Next Progressives: Via Chicago Architects + Diseñadores
Firm name: Via Chicago Architects + Diseñadores
Firm leadership: Cristina Gallo McCausland, AIA, and Marty Sandberg, AIA
Location: Chicago and Panama City
Year founded: 2015
Education: Gallo McCausland: University of Notre Dame, B.Arch., Roosevelt University, M.S. in real estate; Sandberg: University of Notre Dame, B.Arch
Firm size: Six
Experience: Gallo McCausland: FitzGerald Associates Architects, ASARQ; Sandberg: Antunovich Associates, Norsman Architects
How founders met: Marty made one of his legendary grilled cheeses for Cristina at Café Poche, beneath the Bond Hall auditorium at Notre Dame.
Firm mission: Raising the bar of arquitectura cotidiana.
First commission: Portales is a 300-year-old building at the gateway to Casco Antiguo—Panama City’s colorful and eclectic colonial quarter. We completely restored the exterior façades—including the 1-meter-thick calicanto walls—and carefully inserted a new steel structure with 12 apartments beyond. A team of local artisans was able to reconstruct the ornate metal railings based on fragments we salvaged from a fire, and we worked with each of the residents to craft custom concrete tile for their living space. The corner café is now run by one of Panama’s most beloved coffee producers, and the first thing residents and visitors see when they enter the neighborhood is a vibrant, teal-tinged landmark where haphazard scaffolding blocked a sidewalk for the previous five years. The best way to guarantee the preservation of great buildings isn’t by freezing them in time—it’s by ensuring they remain relevant and loved for the next 100 years.
Defining project and why: We’re in the midst of helping Square Roots build out a growing network of hydroponic farms across the U.S. Every day is incredibly fast-paced while we work with the firm’s tech and farming engineers to translate cutting-edge cultivation concepts into a physical building supplying fresh, reliable, ultra-local food to urban markets.
Another important project: Stitch—325 square feet of complex design puzzles, hair-pulling frustration, and, eventually, a delightful triangular home. It was originally a hot-dog stand, wedged in front of a brick three-flat that was lifted and rolled to the back of the lot when a diagonal avenue was built through Chicago’s West Town in the 1920s. Existing and nonconforming in every possible way, as far as the city of Chicago was concerned. It’s the smallest thing we’ve ever worked on, but without fail is the first project everyone asks us about. They all know the “little blue building” on Ogden Street.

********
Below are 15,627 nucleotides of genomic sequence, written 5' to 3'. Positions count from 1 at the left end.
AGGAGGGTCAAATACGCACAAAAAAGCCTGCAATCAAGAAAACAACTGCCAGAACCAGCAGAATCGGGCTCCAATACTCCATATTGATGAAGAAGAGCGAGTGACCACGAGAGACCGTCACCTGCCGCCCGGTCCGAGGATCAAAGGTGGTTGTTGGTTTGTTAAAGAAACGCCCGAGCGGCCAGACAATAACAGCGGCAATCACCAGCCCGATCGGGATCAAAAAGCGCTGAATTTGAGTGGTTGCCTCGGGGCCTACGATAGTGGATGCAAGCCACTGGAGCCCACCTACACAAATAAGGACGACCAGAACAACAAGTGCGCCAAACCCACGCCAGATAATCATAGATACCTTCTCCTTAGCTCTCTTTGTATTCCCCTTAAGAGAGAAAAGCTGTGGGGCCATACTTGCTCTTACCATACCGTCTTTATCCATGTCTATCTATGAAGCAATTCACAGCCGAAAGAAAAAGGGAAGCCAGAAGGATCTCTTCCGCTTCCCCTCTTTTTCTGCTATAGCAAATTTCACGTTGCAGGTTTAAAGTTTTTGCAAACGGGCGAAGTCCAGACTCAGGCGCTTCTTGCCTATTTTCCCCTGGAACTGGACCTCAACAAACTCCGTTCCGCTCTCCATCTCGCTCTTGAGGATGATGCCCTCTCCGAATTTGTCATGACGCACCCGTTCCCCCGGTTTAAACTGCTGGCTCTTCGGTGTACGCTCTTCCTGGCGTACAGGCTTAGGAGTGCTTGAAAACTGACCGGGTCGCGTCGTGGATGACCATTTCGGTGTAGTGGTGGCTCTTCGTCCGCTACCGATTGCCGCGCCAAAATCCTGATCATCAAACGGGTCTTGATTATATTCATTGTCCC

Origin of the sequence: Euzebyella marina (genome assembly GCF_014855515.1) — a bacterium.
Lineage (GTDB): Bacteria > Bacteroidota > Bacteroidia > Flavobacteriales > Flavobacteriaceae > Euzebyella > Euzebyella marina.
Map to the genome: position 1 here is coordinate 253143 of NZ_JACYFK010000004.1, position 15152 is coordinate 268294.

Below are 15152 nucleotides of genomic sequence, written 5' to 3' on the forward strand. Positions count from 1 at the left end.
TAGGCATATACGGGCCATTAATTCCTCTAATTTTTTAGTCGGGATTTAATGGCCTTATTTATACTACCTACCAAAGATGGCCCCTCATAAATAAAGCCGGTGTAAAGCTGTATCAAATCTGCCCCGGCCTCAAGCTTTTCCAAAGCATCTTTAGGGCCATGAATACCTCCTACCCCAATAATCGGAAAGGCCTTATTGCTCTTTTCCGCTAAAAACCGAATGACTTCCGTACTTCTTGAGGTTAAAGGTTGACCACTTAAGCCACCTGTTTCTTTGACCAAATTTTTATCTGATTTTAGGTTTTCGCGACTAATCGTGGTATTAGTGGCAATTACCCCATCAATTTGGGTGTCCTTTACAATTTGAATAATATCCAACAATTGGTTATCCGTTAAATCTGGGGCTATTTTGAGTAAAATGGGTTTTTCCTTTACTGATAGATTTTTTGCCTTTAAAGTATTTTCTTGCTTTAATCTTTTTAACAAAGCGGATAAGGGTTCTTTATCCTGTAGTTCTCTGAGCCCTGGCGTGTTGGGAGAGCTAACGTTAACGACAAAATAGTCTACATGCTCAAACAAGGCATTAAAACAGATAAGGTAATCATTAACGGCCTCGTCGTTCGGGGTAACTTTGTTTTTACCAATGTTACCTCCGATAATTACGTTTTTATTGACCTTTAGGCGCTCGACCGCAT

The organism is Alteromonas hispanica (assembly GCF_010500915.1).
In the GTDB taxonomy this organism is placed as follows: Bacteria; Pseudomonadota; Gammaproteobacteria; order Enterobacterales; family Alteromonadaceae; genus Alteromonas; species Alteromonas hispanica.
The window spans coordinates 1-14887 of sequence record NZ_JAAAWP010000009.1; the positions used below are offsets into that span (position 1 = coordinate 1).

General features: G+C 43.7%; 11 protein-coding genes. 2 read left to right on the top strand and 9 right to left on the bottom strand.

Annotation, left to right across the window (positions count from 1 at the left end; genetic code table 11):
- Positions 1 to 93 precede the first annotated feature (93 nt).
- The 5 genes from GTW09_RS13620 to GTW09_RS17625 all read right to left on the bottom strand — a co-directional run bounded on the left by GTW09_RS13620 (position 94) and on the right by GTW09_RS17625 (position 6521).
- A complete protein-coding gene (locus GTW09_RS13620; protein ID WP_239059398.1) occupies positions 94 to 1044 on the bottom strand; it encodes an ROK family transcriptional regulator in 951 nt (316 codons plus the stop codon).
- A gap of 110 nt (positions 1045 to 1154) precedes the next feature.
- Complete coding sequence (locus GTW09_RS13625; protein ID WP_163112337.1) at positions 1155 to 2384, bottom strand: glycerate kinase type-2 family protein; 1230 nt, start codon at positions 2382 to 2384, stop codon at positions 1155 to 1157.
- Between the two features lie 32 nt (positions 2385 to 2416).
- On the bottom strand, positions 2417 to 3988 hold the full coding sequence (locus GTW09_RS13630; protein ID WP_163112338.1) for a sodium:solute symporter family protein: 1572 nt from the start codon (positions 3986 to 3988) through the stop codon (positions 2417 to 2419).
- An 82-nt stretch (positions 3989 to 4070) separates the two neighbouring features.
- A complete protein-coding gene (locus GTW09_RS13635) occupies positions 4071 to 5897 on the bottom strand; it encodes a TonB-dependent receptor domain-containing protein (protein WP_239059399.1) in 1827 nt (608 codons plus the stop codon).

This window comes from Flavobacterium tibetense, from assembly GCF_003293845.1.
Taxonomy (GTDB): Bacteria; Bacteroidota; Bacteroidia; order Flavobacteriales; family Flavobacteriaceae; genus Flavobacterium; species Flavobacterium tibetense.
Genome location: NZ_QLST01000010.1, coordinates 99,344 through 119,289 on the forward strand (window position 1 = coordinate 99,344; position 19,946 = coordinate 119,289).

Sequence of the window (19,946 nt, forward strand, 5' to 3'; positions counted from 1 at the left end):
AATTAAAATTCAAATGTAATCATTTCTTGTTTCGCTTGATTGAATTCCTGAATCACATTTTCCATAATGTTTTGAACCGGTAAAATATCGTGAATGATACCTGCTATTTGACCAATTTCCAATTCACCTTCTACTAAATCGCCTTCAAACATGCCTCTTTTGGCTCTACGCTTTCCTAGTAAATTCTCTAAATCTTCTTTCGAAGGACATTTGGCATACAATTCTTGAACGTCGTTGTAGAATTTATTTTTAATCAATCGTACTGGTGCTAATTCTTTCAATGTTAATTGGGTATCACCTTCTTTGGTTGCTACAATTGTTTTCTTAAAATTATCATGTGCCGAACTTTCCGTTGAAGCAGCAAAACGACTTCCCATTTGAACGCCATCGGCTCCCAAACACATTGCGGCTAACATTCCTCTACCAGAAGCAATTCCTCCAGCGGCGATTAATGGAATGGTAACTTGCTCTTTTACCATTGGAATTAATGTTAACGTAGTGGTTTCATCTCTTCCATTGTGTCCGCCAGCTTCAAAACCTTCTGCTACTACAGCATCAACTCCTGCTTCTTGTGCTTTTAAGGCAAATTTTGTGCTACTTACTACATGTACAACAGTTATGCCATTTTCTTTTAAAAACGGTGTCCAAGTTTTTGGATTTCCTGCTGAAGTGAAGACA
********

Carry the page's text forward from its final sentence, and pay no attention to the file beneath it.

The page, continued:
How did you come up with your firm name? We savor the journey—both literally and metaphorically. It takes us north, south, occasionally in circles, but always by way of Chicago.
How would you describe the personality of your practice? Freehand Spanglish.
Design tool of choice: Field Notes sketchbooks, or the paper table cloth at an out-of-town restaurant.
Special item in your studio space: The conference table is made from heavy timbers salvaged during the renovation and build-out of Marz Community Brewing in Chicago—one of our first projects.
Design aggravation: Senseless demolition of vintage brick two-flats. It’s baffling how many people are willing to throw away a solid building shell just to construct a cheap new home that’s 3 feet wider. There’s so much to be gained from creative design and adaptive reuse of our vernacular architectural heritage.
Skills you hope to master: Architect-as-developer
Biggest career leap: Hiring our first full-time employee … in spring 2020. It was a big risk at an uncertain time, but we realized the only way to grow was putting more hours back into our day. Good projects don’t just fall into your lap—you have to put in the effort, constantly make new connections, and intentionally push open doors that you’re interested in.
Biggest challenge in running a successful practice: Predicting the future.
Ambitions for the firm in the coming five years: Surround ourselves with people smarter than we are.
This article appeared in ARCHITECT’s Nov/Dec 2022 issue. This article has been updated.
Read more about emerging firms: Delma Palma wants to do away with the “idea that one person behind a desk can best understand how to design for a community of users.” | Studio J. Jih is interested in “figure—both in the sense of architectural form and the bodies that choreograph and inhabit it.” | IUA is aiming to “produce architecture congruent to the present era” by giving equal weight to architectural object, user, and context.